The Attorney General's Review of the efficiency and effectiveness of disclosure in the criminal justice system identifies a number of issues with the current regime and sets out proposals for action in the future.
Disclosure: A recap
The Criminal Procedure and Investigations Act 1996 ("CPIA") provides the statutory framework for disclosure in criminal proceedings, which is to say the process by which the prosecution must reveal to the defence the material which it is not relying on ("unused material") but which could help the defendant's case.
Under the Act, the prosecution is obliged to disclose prosecution material which might reasonably be considered capable of:
- Undermining the case for the prosecution against the accused; or
- Assisting the case for the accused.
That test is applied at the initial disclosure stage and thereafter throughout the proceedings as part of the prosecutor's continuing duty of disclosure. The prosecutor also has a duty to consider disclosure at common law, before and after the stages in a case at which the CPIA duty is engaged.
The prosecutor's duty cannot be executed effectively without the investigator ensuring that all reasonable lines of enquiry have been followed, and that material relevant to the investigation has been retained, recorded and in due course revealed to the prosecutor.
The standard of compliance with the disclosure process has been the subject of increasing scrutiny and concern in recent times, in particular following a number of well-publicised cases that have had to be stopped on account of irredeemable issues with disclosure.
On 15 November 2018, the Attorney General, Geoffrey Cox QC MP, announced the publication of the 'Review of Disclosure Procedures in the Criminal Justice System'. The Review, which was launched in December 2017 by the then Attorney General, Jeremy Wright QC MP, includes cases in the Magistrates’ Courts as well as more complex Crown Court cases and specialist prosecutions, including economic crime and sexual offences.
The Review identified a number of thematic problems, including:
- reasonable lines of inquiry not always being followed;
- disclosure obligations not being considered with sufficient attention from the outset of criminal investigations;
- inadequate scheduling of relevant unused material;
- prosecutors not asking the right questions to uncover investigator errors;
- inadequate engagement between the investigator/prosecutor and the defence and judiciary, where they have a role in the disclosure process; and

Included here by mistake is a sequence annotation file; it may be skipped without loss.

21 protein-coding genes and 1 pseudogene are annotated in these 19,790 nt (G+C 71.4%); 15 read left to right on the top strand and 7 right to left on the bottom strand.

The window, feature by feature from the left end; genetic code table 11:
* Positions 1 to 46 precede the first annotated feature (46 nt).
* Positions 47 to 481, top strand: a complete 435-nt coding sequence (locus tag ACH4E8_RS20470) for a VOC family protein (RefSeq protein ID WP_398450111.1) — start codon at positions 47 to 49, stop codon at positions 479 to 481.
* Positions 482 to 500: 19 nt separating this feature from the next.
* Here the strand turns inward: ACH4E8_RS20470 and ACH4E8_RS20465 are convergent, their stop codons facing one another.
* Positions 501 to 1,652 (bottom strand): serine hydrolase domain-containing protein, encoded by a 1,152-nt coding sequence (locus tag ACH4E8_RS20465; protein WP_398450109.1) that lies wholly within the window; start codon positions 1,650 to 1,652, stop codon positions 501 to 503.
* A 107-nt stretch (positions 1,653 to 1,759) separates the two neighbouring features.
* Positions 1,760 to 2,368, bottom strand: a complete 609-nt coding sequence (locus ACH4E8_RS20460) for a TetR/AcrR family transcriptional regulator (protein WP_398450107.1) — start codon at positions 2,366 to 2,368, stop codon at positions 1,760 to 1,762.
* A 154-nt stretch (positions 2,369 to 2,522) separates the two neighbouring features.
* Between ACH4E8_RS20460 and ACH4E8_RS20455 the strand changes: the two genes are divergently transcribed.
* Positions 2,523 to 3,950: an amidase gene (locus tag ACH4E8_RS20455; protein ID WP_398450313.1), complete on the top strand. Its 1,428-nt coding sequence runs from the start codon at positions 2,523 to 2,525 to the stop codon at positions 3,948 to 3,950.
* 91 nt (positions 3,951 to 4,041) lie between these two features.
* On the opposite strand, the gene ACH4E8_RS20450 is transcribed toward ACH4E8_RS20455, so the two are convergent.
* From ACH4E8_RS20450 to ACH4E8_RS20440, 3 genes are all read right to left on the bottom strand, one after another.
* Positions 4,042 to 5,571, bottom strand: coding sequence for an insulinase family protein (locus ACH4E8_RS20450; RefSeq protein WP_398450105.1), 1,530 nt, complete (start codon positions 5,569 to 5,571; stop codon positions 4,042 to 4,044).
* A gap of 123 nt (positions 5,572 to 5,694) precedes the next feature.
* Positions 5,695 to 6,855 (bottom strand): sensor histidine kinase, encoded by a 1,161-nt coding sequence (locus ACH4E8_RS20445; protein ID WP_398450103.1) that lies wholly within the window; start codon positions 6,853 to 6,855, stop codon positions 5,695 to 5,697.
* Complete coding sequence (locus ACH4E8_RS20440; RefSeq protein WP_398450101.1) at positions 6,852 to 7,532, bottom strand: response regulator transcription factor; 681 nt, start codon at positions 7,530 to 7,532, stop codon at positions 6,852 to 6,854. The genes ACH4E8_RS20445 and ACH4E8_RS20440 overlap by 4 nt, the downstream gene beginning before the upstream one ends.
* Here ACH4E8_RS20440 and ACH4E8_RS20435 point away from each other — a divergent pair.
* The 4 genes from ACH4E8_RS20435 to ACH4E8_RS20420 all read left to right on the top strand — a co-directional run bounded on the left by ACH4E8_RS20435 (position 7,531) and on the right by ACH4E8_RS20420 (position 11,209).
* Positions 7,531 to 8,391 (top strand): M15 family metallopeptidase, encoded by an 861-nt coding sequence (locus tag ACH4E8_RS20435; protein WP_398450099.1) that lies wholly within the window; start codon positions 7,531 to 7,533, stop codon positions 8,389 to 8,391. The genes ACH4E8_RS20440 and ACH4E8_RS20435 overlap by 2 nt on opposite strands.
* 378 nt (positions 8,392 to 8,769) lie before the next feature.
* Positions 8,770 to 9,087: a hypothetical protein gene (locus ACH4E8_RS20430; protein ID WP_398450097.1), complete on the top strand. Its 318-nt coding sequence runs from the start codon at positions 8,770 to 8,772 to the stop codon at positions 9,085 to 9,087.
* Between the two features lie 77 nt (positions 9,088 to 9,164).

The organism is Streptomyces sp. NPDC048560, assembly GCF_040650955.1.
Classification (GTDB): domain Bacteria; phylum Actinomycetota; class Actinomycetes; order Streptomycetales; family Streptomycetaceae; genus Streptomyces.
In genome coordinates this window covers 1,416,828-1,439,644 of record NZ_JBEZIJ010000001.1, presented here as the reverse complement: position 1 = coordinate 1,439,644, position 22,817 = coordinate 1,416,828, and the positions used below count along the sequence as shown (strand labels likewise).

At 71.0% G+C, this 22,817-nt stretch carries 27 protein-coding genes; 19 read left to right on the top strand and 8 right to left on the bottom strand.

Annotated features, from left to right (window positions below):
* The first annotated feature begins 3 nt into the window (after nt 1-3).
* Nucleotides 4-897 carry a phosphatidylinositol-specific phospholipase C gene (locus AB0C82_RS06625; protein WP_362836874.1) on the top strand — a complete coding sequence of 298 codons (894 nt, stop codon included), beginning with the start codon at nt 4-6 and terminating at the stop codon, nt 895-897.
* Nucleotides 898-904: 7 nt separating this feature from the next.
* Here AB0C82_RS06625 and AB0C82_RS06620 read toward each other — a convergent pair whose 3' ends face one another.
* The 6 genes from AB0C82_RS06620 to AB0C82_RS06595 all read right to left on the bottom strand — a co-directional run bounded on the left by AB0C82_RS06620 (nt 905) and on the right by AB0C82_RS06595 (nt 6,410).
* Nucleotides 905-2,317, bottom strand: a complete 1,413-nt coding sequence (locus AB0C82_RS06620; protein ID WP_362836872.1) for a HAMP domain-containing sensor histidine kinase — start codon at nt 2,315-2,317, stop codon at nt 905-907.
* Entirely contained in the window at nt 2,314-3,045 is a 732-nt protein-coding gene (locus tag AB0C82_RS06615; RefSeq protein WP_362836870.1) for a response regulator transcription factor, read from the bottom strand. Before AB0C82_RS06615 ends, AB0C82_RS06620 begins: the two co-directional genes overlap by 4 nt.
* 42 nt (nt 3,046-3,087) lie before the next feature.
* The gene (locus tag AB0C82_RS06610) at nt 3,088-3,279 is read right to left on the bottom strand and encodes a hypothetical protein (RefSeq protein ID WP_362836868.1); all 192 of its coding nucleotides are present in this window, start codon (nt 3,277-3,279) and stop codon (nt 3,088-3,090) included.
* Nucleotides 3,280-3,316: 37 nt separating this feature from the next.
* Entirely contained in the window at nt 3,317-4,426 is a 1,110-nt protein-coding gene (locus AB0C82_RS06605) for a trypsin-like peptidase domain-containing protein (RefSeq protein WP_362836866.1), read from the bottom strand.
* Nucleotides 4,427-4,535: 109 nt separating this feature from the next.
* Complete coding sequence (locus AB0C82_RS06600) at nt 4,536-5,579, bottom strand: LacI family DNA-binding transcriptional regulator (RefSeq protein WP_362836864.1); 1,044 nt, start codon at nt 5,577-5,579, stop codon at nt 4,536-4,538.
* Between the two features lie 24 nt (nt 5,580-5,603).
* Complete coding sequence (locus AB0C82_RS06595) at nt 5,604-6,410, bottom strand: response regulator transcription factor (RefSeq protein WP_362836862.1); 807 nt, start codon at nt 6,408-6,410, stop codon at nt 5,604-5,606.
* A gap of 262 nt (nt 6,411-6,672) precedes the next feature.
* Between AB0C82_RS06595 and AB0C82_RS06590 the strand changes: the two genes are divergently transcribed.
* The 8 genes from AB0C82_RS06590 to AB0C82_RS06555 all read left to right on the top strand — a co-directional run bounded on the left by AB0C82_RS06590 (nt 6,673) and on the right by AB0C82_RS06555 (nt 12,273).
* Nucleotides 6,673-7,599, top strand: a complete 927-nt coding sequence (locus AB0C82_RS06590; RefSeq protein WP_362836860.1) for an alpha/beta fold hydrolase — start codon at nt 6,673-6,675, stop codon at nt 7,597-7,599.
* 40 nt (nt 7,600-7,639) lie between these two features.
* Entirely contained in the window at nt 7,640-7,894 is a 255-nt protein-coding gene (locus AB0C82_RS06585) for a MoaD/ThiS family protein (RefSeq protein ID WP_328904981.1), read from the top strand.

- late disclosure.
The Review concluded that the CPIA continues to provide an appropriate disclosure regime but the system is not working as effectively or efficiently as it should. Investigators and prosecutors can interpret the disclosure test too narrowly or place too much emphasis on what has been revealed about the defence's case (for example, in an interview). The Review recommends simplifying and modernising the secondary legislation, guidelines and protocols that sit beneath the CPIA.
In addition, the Review found that certain categories of material that would invariably assist the defence – and therefore meet the test for disclosure – are not always disclosed. To address these reported failings in volume crime cases the Review recommends that a rebuttable presumption, in favour of disclosure of certain items, be created through the CPIA Code of Practice. This would mean that the focus of the investigator and prosecutor would shift to whether there is good reason why those items should not be disclosed. The Review suggests that this would ensure fewer mistakes in the application of the CPIA and less time and resources wasted through otherwise unnecessary correspondence and challenges.
The Review further concluded that problems with disclosure are often left too late in the proceedings to be managed adequately. The Review suggests that early and meaningful engagement between the prosecution and defence would improve the wider disclosure process, including by helping to identify evidence and reasonable lines of enquiry. That in turn would allow for a more informed assessment when a charging decision is made. The Review recommends updating the Attorney General's guidelines and CPS guidance, to encourage pre-charge engagement.
Finally, the Review determined that behavioural and cultural changes are key to driving improvements in the disclosure process. Disclosure is often regarded by investigators and prosecutors as an arduous task to be performed after the evidence proving the defendant's guilt has been prepared. The Review reasserts the findings of previous reports conducted around the issue and recommends changes to police training, emphasising the importance of an inquiring, open-minded approach and investigative mind-set. Further, with regards to technology the review found that adopting procedures and processes that exploit new technologies can significantly reduce the disclosure pressures on investigators and prosecutors. Difficulties associated with handling extensive amounts of digital material generated by police investigations can be addressed using advances in technology such as Artificial Intelligence ("AI"). The Review recommends amending secondary legislation, together with the Attorney General's guidelines and the other guidance and protocols that sit beneath the CPIA to deal with the realities of digital material. Clarity on the legitimacy of using AI and innovative processes would of course be needed for any such developments to take root and prove effective.
The publication of the Review is timely, coming shortly after the Court of Appeal commented on the topic of reasonable lines of enquiry, as to which see our earlier blog, and the publication of the revised Code for Crown Prosecutors. For those who wish to read further on the topic, the full Review can be found here.